By TammyWhite
1 years ago

Malva Moschata ~ All about

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Malva moschata is an herbaceous plant of the genus Malva, within the Malvoideae subfamily belonging to the Malvaceae family, is found in much of Europe on roadsides and on both cultivated and uncultivated land.

Malva moschata is a perennial herbaceous plant that develops in zone 3 (can not withstand frost, nor drought conditions). This plant reaches a height of 20 to 60 cm and its upper leaves are palmitiformes. It flowers from July to August, and the seeds mature between August and September.

The flowers are hermaphrodites (they have male and female organs) It has one to three blooms. The flowers are white or soft pink and smell like nutmeg. The five petals are 2 to 2.5 cm in length and with single or double sepals, they have lanceolate bracteolas. They are pollinated by bees, although they can also be self-pollinated.

The fruit is a capsule (schizocarp) formed by several mericarpos (parts that separate at maturity and contain a single seed). The fruit spreads by gravity, falling to the ground when it ripens.

Malva moschata prefers light soils (sandy), medium (marly) and heavy (clay) soils and requires well drained soil. The plant prefers alkaline (and not acidic), neutrophilic and basic soils. It can grow in semi-shade (light woodland) or in full sun, but requires moist soil. The plant tolerates strong winds but not the proximity of the sea. Plant very abundant in fields of grasslands, meadows of pastures, edges of roads etc. Europe is its place of origin, and it is from the south of England to the North of Africa.

Both raw and cooked leaves have a mild pleasant taste. The leaves are mucilaginous which gives them the smooth taste, they are used abundantly in the summer salads. They make a very good substitute for lettuce in a salad, using fresh leaves that can be harvested from spring to mid-summer, or until autumn on plants that have germinated in spring.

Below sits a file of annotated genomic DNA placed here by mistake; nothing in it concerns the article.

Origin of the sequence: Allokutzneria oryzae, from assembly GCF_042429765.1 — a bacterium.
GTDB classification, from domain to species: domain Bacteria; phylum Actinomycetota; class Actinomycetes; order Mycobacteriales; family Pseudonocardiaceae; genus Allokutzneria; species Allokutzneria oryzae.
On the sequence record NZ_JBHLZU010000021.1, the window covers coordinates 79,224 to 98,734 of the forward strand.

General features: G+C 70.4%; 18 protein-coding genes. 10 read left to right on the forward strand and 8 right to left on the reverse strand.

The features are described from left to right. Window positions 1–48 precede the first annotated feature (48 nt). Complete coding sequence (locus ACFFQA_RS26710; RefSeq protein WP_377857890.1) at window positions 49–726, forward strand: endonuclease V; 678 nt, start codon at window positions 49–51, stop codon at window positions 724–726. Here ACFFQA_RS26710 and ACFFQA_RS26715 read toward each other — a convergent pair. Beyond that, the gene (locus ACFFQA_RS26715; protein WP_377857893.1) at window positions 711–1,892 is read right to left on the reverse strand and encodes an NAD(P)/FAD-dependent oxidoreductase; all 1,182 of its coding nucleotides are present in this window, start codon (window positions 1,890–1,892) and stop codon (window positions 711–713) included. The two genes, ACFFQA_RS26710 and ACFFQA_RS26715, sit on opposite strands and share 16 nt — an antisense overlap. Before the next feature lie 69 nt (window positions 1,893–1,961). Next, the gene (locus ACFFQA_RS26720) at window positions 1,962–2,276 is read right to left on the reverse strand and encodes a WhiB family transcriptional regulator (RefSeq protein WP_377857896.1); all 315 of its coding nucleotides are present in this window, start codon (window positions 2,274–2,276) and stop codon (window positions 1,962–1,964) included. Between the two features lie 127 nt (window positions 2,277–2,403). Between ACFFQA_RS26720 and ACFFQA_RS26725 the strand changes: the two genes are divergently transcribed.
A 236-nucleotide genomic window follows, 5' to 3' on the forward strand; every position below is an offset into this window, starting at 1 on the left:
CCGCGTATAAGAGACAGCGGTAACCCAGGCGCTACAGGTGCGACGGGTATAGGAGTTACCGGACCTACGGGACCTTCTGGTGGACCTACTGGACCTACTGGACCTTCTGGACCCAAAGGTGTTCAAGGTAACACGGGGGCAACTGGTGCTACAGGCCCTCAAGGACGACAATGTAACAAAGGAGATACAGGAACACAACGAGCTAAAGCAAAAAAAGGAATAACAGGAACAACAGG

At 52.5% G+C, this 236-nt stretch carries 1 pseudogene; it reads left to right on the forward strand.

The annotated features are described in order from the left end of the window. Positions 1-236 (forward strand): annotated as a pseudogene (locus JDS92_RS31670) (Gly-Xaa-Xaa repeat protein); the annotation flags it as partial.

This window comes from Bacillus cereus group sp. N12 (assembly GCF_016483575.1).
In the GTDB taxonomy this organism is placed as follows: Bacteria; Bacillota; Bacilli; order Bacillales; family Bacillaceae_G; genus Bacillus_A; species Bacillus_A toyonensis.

The flowers are also added to the salads where they produce a very decorative effect, in addition to a very mild flavor. The seeds have a nice nutty taste but are small and very entertaining to collect.

All parts of the plant are antiphlogistic, astringent, emollient, diuretic, emollient, expectorant, laxative, these characteristics have made Malva moschata have a great role in traditional folk medicine. The leaves and flowers are the main part that is used, their emollient characteristics make them the object of value as a plaster for bruises, inflammations, insect bites etc, or taken internally in the treatment of diseases of the respiratory system or inflammation of the digestive and urinary system. The leaves and flowers can be eaten as part of the diet, or you can make a tea with its leaves, flowers or with its roots.

Malva moschata has similar characteristics, but is considered to be inferior to common mallow (Malva sylvestris) and marsh mallow (Althaea officinalis) and rarely used internally. The plant is an excellent laxative for children.

Cream, yellow and green dyes can be obtained from the Malva moschata plant and from its seed heads. A fiber obtained from the stems, is used for the production of ropes, textiles, and for making paper.


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